This section is from the book "Welding And Cutting Metals By Aid Of Gases Or Electricity", by L. A. Groth. Also available from Amazon: Welding and cutting metals by aid of gases or electricity.
. 1. Under no condition, likely to occur in working, must it be possible for the pressure in any part of the apparatus to exceed that necessary to support a column of water 100 inches in height.
2. When the apparatus is first charged, in no case must the air in the generating chamber and receiver exceed one-fifth of the capacity of the apparatus.
3. On shutting off the outlet cock of the generator, the generation of the gas should be so speedily arrested that no large escape of gas may need to take place. But in any case there must be an arrangement by which any surplus gas can be delivered outside the building.
4. The apparatus should be so arranged that the decomposition of the carbide should not give rise to excessive heating.
1. Under no condition, likely to occur in working, must it be possible for the pressure in any part of the apparatus to exceed that necessary to support a column of water 100 inches in height.
2. The air space in the generating chamber should be as small as possible, and the apparatus should be so arranged that the decomposition of the carbide should not give rise to excessive heating.
3. There must be some arrangement by which, if the ordinary pipe from generator to holder becomes choked, the gas can escape by blowing a seal or by driving back feed-water and escaping through the tank.
The said committee also expressed the opinion:
That many types of acetylene gas apparatus can be so constructed as, with ordinary precaution, to be absolutely safe.
Although it does not follow that the generator which yields the largest amount of gas is necessarily the best, yet this factor is a most important one in the choice of any apparatus. The generators which combine the largest yield of gas with strength of material and simplicity in charging the carbide and in emptying the residue are those which will recommend themselves to the public.
Where the public is most likely to be misled is by the exaggerated claims made by makers as to the number of lights which a given machine will supply, and herein may possibly be an element of danger due to excessive heating caused by too rapid generation. Even if there be no danger, the overheating will considerably lessen the quantity and lower the quality of the acetylene gas evolved from the carbide, as well as tend to cause smoking of the burners.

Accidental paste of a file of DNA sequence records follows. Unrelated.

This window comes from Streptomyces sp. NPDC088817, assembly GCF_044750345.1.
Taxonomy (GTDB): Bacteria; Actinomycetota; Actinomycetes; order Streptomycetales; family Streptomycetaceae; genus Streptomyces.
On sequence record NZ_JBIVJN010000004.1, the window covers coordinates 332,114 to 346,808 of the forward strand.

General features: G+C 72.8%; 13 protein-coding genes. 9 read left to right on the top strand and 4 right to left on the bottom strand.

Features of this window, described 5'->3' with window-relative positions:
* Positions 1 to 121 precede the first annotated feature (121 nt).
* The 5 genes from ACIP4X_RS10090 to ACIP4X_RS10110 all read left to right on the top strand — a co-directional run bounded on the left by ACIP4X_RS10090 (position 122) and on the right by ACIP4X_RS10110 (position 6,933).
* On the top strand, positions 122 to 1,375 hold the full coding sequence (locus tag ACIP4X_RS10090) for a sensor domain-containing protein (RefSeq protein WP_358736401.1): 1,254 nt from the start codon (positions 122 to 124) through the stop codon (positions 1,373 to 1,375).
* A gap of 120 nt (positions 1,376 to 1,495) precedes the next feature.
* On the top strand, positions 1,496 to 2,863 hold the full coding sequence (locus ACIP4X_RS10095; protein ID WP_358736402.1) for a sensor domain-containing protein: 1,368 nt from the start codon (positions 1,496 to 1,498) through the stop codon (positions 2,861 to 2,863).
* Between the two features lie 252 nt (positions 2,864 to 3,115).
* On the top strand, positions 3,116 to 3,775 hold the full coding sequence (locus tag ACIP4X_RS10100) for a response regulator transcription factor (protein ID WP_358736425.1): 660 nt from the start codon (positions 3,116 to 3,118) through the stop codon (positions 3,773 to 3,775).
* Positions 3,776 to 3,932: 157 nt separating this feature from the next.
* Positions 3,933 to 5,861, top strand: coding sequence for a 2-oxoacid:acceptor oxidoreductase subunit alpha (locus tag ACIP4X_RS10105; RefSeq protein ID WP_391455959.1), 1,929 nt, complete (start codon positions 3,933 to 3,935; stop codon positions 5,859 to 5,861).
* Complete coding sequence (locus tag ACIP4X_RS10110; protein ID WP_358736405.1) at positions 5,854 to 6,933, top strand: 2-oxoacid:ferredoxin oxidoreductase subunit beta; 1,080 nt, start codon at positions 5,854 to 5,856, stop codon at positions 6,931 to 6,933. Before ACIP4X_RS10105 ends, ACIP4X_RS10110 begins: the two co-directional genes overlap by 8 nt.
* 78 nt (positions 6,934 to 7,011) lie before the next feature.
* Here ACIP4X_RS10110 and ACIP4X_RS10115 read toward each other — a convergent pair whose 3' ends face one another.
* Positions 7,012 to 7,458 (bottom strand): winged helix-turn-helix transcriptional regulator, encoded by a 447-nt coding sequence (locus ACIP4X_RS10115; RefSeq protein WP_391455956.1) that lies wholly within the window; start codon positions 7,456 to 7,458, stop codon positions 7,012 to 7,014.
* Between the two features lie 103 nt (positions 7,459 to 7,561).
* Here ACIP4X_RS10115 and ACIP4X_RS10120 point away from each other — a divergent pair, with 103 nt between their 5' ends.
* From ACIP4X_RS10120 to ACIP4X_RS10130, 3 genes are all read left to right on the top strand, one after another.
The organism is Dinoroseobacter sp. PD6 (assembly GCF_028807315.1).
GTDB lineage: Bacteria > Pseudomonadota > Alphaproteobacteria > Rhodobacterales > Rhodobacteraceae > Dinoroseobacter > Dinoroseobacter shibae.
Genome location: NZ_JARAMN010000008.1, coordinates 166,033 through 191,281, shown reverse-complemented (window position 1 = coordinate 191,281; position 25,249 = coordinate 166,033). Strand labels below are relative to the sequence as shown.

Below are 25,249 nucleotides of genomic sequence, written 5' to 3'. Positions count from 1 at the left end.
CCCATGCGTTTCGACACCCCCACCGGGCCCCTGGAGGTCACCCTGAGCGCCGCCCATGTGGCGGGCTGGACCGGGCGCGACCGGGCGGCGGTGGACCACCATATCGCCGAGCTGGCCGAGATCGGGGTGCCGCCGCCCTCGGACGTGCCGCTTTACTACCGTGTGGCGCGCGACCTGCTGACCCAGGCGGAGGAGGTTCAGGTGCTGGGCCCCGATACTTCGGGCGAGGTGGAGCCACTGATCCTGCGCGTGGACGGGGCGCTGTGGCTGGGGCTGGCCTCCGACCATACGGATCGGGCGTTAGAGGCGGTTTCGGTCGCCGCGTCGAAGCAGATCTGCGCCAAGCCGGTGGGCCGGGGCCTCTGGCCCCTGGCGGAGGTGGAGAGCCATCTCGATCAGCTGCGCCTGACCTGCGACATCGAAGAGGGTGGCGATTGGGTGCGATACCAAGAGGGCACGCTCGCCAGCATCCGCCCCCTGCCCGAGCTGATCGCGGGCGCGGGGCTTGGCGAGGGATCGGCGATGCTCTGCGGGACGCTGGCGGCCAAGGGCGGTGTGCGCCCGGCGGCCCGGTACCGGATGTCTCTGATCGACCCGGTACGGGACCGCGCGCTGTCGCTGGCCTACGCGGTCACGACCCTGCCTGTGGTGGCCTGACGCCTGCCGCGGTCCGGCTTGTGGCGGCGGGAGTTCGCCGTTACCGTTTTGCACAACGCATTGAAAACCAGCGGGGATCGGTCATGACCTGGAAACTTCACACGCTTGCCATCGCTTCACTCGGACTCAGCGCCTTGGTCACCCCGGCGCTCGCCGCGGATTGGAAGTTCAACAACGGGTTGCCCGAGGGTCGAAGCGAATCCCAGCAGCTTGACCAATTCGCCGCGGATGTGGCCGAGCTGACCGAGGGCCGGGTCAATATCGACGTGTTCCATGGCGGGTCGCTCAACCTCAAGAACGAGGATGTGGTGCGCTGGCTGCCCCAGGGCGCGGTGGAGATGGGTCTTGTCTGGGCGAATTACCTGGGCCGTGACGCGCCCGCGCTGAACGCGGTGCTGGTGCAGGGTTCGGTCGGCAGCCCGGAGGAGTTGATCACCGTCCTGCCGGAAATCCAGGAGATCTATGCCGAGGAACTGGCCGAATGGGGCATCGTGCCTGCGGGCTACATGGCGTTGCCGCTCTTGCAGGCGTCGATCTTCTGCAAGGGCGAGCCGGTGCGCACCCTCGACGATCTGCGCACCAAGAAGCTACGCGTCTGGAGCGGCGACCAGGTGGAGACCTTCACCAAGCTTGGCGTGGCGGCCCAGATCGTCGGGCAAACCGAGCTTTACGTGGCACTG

The committee recommend -
That every apparatus sold should be accompanied by a written guarantee that it will light a specified number of burners consuming a given quantity of gas per hour over a consecutive number of hours without increasing the temperature in any part of the carbide receptacle above 228° C, that is to say, the fusing point of tin.
That non-automatic generators with a holder capable of taking the gas generated from the largest charge of carbide the generator will hold are free from objections attending all automatic generators examined, and that every generator should be fitted with an arrangement by which all air can be rinsed out of the generating chamber by acetylene or some inert gas before action is allowed to commence between the water and carbide.
That every generator should be fitted with a purifying chamber or chambers in which the acetylene is purified from ammonia and sulphuretted and phosphuretted hydrogen, and from other impurities.
Another important point is the length of time over which generation of gas continues after the addition of water to the carbide has ceased.
The general idea which seems to exist among makers of automatic apparatus of this type is that all they have to do in order to stop the generation of acetylene is to stop the water supply; this, however, is an utter fallacy, as liberation of gas continues with ever-increasing slowness for sometimes an hour and three-quarters after the water supply has ceased, whilst the gas so evolved is very considerable in volume. The length of time over which the generation extends will of course depend to a certain extent upon the amount of water added, the percentage of carbide undecomposed, and the temperature at which the mass of carbide happens to be when the water supply ceases, whilst the generation will itself depend upon
The dehydration of the calcic hydrate first formed, and
The decomposition of water condensed from the gas present as the temperature of the generator falls.